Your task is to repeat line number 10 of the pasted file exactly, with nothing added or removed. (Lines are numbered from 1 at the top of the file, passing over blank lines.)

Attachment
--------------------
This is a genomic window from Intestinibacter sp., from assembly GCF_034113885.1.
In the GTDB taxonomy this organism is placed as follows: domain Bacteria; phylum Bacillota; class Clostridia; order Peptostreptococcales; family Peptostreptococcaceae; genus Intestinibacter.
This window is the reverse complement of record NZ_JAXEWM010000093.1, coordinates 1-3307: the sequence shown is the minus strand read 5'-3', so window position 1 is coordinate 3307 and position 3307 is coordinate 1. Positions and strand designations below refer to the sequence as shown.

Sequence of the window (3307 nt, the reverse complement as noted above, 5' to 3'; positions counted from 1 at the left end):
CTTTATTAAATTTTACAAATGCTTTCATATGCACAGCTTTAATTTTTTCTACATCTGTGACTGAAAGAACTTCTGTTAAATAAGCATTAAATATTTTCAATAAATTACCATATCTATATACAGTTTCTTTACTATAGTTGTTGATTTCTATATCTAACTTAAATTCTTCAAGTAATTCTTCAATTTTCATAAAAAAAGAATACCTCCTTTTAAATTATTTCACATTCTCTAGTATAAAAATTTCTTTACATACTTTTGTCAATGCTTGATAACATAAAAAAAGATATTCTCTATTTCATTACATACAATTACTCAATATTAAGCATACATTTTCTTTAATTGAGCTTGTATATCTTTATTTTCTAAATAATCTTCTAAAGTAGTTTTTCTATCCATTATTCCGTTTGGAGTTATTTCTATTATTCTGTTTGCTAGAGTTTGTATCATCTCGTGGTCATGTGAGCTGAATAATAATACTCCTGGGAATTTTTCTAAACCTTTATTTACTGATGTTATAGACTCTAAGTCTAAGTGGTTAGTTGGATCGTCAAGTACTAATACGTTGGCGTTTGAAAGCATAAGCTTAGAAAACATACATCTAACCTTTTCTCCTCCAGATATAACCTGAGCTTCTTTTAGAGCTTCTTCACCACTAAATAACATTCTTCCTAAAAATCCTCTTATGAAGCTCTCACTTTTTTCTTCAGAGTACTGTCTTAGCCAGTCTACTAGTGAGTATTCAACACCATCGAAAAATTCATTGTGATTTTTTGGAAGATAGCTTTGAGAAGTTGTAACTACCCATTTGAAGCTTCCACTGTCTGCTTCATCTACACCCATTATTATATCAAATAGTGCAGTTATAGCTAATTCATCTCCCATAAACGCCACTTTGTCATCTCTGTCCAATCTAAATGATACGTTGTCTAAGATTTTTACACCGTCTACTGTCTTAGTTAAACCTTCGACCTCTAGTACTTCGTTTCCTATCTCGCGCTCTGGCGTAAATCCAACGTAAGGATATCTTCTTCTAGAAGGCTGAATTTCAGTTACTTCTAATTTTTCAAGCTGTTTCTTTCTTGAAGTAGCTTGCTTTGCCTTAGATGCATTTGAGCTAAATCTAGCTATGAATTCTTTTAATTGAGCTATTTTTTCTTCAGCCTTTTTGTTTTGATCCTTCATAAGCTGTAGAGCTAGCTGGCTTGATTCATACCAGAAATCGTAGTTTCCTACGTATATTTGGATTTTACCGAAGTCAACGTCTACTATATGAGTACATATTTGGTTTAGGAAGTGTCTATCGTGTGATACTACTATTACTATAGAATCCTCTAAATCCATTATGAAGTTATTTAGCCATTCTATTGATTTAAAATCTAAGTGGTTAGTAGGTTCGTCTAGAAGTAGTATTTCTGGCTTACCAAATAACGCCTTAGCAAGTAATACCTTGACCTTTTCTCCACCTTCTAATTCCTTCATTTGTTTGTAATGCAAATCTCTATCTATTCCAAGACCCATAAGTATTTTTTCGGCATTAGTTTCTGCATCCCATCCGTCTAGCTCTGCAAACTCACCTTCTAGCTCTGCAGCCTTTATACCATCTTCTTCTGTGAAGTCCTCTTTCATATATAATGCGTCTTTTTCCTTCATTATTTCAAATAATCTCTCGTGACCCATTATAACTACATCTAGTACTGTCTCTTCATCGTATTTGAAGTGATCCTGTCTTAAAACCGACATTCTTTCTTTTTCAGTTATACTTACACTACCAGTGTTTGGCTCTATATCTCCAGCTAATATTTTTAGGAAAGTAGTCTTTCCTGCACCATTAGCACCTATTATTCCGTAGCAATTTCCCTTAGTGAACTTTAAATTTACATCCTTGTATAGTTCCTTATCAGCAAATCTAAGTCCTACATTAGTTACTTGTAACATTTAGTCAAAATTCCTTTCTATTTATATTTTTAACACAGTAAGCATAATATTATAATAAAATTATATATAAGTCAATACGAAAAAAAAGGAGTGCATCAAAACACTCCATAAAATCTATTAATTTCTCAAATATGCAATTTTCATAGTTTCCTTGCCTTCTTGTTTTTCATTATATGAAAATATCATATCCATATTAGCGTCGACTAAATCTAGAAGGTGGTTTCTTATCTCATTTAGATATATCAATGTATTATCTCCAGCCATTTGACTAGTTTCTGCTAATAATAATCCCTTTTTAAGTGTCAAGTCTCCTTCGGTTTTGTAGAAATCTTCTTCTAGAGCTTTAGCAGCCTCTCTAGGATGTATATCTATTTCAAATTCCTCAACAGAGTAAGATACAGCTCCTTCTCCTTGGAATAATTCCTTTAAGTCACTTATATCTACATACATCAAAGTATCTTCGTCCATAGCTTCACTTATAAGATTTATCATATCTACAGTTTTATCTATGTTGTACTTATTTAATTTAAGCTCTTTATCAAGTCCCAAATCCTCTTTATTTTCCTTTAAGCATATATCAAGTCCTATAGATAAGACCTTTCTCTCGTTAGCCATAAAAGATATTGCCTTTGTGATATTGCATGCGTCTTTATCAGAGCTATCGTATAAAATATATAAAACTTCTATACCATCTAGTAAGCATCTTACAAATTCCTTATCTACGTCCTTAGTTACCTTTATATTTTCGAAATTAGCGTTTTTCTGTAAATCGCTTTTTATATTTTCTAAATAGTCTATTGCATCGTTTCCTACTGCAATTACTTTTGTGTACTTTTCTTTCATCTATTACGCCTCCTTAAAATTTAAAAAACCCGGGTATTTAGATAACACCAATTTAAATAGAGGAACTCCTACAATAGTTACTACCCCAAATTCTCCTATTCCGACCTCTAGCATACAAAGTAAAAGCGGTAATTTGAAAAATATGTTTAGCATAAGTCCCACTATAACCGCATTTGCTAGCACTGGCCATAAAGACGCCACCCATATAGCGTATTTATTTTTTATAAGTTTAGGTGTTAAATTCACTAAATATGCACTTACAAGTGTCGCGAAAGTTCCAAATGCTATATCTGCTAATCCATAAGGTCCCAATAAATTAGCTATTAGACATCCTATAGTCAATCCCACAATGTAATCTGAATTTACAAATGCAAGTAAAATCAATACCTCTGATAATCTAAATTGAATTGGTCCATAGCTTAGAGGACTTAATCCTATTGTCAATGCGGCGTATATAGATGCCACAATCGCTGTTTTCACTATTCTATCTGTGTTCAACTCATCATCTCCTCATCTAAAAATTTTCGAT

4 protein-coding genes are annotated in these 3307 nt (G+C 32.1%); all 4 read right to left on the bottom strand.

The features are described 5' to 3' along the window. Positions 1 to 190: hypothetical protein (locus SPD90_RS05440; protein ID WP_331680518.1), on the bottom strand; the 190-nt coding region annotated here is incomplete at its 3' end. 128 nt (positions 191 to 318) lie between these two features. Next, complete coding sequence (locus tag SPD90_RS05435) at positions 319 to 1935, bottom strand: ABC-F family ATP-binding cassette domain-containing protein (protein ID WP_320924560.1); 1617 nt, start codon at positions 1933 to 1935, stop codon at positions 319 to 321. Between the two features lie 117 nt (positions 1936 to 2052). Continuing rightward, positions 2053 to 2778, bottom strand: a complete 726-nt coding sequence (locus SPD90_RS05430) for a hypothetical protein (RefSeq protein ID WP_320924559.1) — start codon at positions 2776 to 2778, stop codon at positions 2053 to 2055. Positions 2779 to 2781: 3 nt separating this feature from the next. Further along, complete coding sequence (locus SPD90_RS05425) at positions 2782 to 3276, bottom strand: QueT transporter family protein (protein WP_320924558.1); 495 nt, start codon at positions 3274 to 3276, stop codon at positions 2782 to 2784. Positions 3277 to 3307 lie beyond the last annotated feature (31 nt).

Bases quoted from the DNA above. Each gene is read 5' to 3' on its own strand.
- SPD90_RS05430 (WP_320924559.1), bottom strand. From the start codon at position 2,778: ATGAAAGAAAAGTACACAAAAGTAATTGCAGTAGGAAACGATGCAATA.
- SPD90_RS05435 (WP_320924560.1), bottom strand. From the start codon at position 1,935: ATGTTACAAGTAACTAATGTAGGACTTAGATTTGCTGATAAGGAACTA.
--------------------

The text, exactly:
- SPD90_RS05435 (WP_320924560.1), bottom strand. From the start codon at position 1,935: ATGTTACAAGTAACTAATGTAGGACTTAGATTTGCTGATAAGGAACTA.